Re: Taking Photos While On Rides

Wednesday, November 24, 2004 11:31 AM
I have entered a heavy discussion on another board about taking photos while on coasters. One poster semi-brags about taking pics while riding and I said that I didn't approve of that kind of behavior and that the site was only encouraging him by posting his photos on their site. Some of them on the other board claim that there are many parks that allow this as long as you don't try to sell the pics or videos taken and you have the park's permission. The example given was SFMM. I have always felt that this was somewhat dangerous and could lead to others getting injured. Of course, they made the claim that they could secure the camera and no one was in danger.

I followed by saying that there is no way they could be 100% sure that it was secure and it could wind up hitting someone in the face or otherwise. I just wanted some opinions and if anybody knows if any park allows you to take cameras on rides. I just kinda figured it was frowned upon by all parks.

Wednesday, November 24, 2004 11:34 AM
It's also frowned upon by all responsible enthusiasts.

I doubt the rules of any park allow taking cameras on rides. Just because the ride ops ignore you and your camera doesn't make it right.

Wednesday, November 24, 2004 11:44 AM
Even if a park wanted to allow cameras on rides, their insurance company would never allow it. I don't see how any responsible person (enthusiast or not) can justify risking injury to others to get a POV shot on a coaster. No matter how well you THINK your camera is secured, there is always a chance of it getting away from you.
Wednesday, November 24, 2004 11:45 AM

Downhill Screamer said:
No matter how well you THINK your camera is secured, there is always a chance of it getting away from you.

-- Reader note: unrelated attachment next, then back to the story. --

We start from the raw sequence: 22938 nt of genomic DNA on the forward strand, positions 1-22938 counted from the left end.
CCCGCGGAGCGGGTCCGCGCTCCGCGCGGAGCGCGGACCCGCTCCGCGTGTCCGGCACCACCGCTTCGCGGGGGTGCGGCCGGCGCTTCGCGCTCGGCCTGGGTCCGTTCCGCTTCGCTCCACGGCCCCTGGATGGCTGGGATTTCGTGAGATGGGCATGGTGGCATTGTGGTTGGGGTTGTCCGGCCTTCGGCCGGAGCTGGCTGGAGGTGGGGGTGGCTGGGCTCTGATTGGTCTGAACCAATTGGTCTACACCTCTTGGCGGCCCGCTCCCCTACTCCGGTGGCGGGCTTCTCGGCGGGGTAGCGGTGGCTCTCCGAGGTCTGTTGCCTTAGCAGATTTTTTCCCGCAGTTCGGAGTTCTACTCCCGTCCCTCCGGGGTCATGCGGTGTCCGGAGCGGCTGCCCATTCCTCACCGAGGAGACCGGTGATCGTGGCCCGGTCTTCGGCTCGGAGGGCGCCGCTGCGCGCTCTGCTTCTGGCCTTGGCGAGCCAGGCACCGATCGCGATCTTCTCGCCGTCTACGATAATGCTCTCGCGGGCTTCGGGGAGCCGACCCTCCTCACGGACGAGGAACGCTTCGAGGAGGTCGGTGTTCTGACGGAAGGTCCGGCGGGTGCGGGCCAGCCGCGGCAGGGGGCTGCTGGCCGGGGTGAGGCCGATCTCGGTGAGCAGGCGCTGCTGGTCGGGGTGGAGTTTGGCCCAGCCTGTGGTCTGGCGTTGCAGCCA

Yea, and more importantly hitting someone in the head and possibly killing someone if you are on a ride like the Force or Dragster.

Wednesday, November 24, 2004 12:37 PM
Occasionally at ACE events, some parks will allow cameras on ride but only during scheduled ERT. I guess they figure that if a camera gets away and whacks someone, that person knew what they were getting into, being on a train full of crazy enthusiasts ;)
Wednesday, November 24, 2004 12:51 PM
Exactly, Heath...

I would NEVER film without *express* permission, and a SECURE wrist strap. But I'd also hate to not have my POVs of Starliner and Zippin Pippin....esp. now that Starliner's fate seems sealed...:(

Bottom line, there is a risk in EVERYTHING you smart and minimize the risks...;)

Wednesday, November 24, 2004 1:45 PM

Den said:
It's also frowned upon by all responsible enthusiasts. I doubt the rules of any park allow taking cameras on rides. Just because the ride ops ignore you and your camera doesn't make it right.

As an occasional on ride photographer, I dispute that.

I only take photographs on ride when I have expressly asked for permission from the ride operations staff, and if I'm told no, I put the camera away. When I do take the camera on board, it is always secured via a strap, and in one park (BonBon-Land) the ride operators attached it even more firmly with tape. It should be noted that the only park in the United States I've been granted permission to photograph on ride in was Bells in Tulsa. All the others have been in Europe -- probably because we're less lawyer-happy than those across the pond.